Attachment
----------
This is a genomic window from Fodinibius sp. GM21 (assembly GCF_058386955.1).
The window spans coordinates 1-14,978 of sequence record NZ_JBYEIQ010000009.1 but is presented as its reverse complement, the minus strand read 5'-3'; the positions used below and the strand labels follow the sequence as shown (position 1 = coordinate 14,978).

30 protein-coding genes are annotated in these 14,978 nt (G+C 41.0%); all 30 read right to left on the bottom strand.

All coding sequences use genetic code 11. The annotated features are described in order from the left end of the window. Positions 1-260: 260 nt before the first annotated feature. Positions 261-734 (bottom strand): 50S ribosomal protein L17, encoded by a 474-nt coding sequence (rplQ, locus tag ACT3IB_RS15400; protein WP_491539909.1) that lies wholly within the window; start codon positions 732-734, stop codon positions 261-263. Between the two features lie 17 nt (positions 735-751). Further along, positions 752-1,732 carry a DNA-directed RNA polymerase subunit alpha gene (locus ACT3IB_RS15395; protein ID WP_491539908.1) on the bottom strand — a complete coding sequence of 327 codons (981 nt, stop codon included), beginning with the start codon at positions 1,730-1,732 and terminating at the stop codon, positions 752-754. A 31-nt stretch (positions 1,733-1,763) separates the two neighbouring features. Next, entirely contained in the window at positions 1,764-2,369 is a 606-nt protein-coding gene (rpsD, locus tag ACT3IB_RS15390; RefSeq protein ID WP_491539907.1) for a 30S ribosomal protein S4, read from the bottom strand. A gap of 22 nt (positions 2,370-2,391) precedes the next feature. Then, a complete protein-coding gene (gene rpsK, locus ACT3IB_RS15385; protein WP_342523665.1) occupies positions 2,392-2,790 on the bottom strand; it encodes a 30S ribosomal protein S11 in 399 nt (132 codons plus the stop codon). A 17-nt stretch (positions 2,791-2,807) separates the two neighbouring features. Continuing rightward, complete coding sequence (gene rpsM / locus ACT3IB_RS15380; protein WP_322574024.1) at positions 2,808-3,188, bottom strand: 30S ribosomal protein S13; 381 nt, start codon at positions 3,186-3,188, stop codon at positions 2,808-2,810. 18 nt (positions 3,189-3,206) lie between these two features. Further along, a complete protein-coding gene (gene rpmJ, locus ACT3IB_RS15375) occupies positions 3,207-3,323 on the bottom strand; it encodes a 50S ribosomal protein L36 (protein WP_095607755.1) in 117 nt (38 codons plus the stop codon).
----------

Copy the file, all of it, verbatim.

This is a genomic window from Fodinibius sp. GM21 (assembly GCF_058386955.1).
The window spans coordinates 1-14,978 of sequence record NZ_JBYEIQ010000009.1 but is presented as its reverse complement, the minus strand read 5'-3'; the positions used below and the strand labels follow the sequence as shown (position 1 = coordinate 14,978).

30 protein-coding genes are annotated in these 14,978 nt (G+C 41.0%); all 30 read right to left on the bottom strand.

All coding sequences use genetic code 11. The annotated features are described in order from the left end of the window. Positions 1-260: 260 nt before the first annotated feature. Positions 261-734 (bottom strand): 50S ribosomal protein L17, encoded by a 474-nt coding sequence (rplQ, locus tag ACT3IB_RS15400; protein WP_491539909.1) that lies wholly within the window; start codon positions 732-734, stop codon positions 261-263. Between the two features lie 17 nt (positions 735-751). Further along, positions 752-1,732 carry a DNA-directed RNA polymerase subunit alpha gene (locus ACT3IB_RS15395; protein ID WP_491539908.1) on the bottom strand — a complete coding sequence of 327 codons (981 nt, stop codon included), beginning with the start codon at positions 1,730-1,732 and terminating at the stop codon, positions 752-754. A 31-nt stretch (positions 1,733-1,763) separates the two neighbouring features. Next, entirely contained in the window at positions 1,764-2,369 is a 606-nt protein-coding gene (rpsD, locus tag ACT3IB_RS15390; RefSeq protein ID WP_491539907.1) for a 30S ribosomal protein S4, read from the bottom strand. A gap of 22 nt (positions 2,370-2,391) precedes the next feature. Then, a complete protein-coding gene (gene rpsK, locus ACT3IB_RS15385; protein WP_342523665.1) occupies positions 2,392-2,790 on the bottom strand; it encodes a 30S ribosomal protein S11 in 399 nt (132 codons plus the stop codon). A 17-nt stretch (positions 2,791-2,807) separates the two neighbouring features. Continuing rightward, complete coding sequence (gene rpsM / locus ACT3IB_RS15380; protein WP_322574024.1) at positions 2,808-3,188, bottom strand: 30S ribosomal protein S13; 381 nt, start codon at positions 3,186-3,188, stop codon at positions 2,808-2,810. 18 nt (positions 3,189-3,206) lie between these two features. Further along, a complete protein-coding gene (gene rpmJ, locus ACT3IB_RS15375) occupies positions 3,207-3,323 on the bottom strand; it encodes a 50S ribosomal protein L36 (protein WP_095607755.1) in 117 nt (38 codons plus the stop codon).